28:38 – Deborah would like a recommendation on which herbs to grow, and Mike needs advice on which variety of basil is best? Ina says you should grow what you like and recommends Genovese basil (the large leafed type commonly found in stores.)

29:45 – Last question - Kim needs help storing her fresh herbs? Ina says wash, dry very carefully, and keep in a sealed plastic bag in the refrigerator. Or, mince them up and store them in an ice cube tray in the freezer so you can pop a cube into a recipe when you’re cooking.

Final Thoughts:
I absolutely need to try Ina’s method for storing herbs – they are the bane of my existence the way they wilt so quickly!

I love the simplicity of the recipes in this episode, just allowing the flavors and freshness to be the stars.

Did anyone else have major flashbacks to My Big Fat Greek Wedding? “That’s okay; I make lamb!”

Greek Lamb with Yogurt Mint Sauce    Image:   Laura Messersmith

Greek Lamb with Yogurt Mint Sauce  Image: Laura Messersmith

Lessons Learned:
I have never cooked lamb before and most of my experiences with it have been of the shady, “what’s in this gyro?,” mystery meat variety; the most egregious of which was during our trip to Croatia when we tried the much-hyped ćevapčići. No thanks. All that to say, I didn’t think I liked lamb, but if anyone could convince me it would be Ina Garten and her Greek Lamb with Yogurt Mint Sauce.

Read the Recipe – I must have been half awake when I mixed the marinade for this recipe because in re-reading it I realized I was supposed to use the food processor and the ingredients called for red wine, not red wine vinegar. I also didn’t buy enough lemons (why?) and had to substitute lemon greek yogurt in the sauce. Thankfully it appears that my mistakes were imperceptible in the final results, and dare I say might have even improved the recipe?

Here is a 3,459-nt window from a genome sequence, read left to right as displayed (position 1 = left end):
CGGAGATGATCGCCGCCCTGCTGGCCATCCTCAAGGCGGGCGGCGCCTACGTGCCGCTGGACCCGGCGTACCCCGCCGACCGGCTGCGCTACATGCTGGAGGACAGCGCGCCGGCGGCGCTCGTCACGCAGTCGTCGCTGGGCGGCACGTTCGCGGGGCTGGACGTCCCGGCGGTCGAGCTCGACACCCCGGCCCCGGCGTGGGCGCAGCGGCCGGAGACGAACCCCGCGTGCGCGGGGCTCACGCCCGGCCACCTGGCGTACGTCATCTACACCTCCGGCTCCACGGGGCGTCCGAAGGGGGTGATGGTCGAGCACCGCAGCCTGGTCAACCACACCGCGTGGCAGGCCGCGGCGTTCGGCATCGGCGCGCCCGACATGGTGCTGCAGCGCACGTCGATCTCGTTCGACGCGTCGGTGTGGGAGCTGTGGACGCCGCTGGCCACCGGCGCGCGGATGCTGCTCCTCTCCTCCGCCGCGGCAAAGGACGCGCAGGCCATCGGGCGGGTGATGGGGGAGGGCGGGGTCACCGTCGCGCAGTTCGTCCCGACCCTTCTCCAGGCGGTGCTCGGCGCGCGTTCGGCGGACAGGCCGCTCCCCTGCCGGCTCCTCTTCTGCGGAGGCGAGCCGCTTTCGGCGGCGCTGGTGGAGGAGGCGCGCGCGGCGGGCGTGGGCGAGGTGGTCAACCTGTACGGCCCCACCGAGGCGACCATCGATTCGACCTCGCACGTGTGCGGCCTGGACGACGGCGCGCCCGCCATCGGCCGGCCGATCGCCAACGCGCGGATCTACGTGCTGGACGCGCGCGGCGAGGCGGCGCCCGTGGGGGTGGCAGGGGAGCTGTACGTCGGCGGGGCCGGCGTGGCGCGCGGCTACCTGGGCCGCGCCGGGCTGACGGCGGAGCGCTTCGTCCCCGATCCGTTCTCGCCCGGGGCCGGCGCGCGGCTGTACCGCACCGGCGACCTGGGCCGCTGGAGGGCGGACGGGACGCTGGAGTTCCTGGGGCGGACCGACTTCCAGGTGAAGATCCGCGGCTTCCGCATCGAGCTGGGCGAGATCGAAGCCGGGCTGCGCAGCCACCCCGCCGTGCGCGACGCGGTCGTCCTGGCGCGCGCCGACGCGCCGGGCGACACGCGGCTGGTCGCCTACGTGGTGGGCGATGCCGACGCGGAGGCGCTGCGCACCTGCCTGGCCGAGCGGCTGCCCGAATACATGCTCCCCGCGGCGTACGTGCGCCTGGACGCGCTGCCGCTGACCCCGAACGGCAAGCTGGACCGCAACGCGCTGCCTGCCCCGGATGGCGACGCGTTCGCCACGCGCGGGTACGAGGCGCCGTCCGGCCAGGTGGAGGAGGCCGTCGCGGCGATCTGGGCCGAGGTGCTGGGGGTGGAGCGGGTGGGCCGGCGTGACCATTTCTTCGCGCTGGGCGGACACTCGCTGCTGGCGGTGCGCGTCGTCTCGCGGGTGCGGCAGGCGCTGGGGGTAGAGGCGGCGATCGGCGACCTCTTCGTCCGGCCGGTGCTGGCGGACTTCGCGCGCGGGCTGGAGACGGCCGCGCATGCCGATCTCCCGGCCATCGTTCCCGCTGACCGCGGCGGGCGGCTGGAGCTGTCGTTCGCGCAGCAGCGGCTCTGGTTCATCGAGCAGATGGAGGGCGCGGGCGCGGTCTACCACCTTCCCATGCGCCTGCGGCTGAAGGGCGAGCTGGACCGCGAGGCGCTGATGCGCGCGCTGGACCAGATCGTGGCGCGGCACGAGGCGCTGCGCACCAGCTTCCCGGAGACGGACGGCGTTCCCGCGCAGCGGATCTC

Marinating – The recipe recommends at least 2 hours, I marinated mine over night (about 20 hours in total) and it’s well worth doing that far in advance. The flavor really permeates the meat. Same deal with the yogurt sauce, the longer the herbs are in contact with the yogurt the more they meld and develop.

Cooking Lamb – If you can cook a pork chop or a bone-in steak then lamb is essentially just a miniature version of those two cuts. A cast iron grill pan pre-heated over medium flame is your friend and Ina’s cooking time (4-5 minutes per side) is perfect. Make sure the meat good contact with the pan so that it sears and don’t neglect to crisp up the edges!

Greek Lamb with Yogurt Mint Sauce    Image:   Laura Messersmith

Greek Lamb with Yogurt Mint Sauce  Image: Laura Messersmith

Small Kitchen Friendly?
Yes! A small food processor will be helpful in both stages, along with and measuring cups and spoons. I also used a medium cutting board, chef’s knife, a cast iron grill pan, and tongs. A ziptop bag, aluminum foil and a large food storage container will come in handy too.

The Verdict:
I was really prepared not to like Greek Lamb with Yogurt Mint Sauce and frankly I was nervous to serve it to Mike, but we both though this recipe was delicious!!! (Yes, three exclamation points.) The marinade imparts a great blend of bright lemon and spikey rosemary; and the sauce is beautifully fresh and light. I don’t know if I’ll be ordering lamb left and right in restaurants now, but I can fully endorse this recipe, even for people who think they don’t like lamb. A perfect special occasion dish that takes very little effort to get great results.

Greek Lamb with Yogurt Mint Sauce    Image:   Laura Messersmith

Greek Lamb with Yogurt Mint Sauce  Image: Laura Messersmith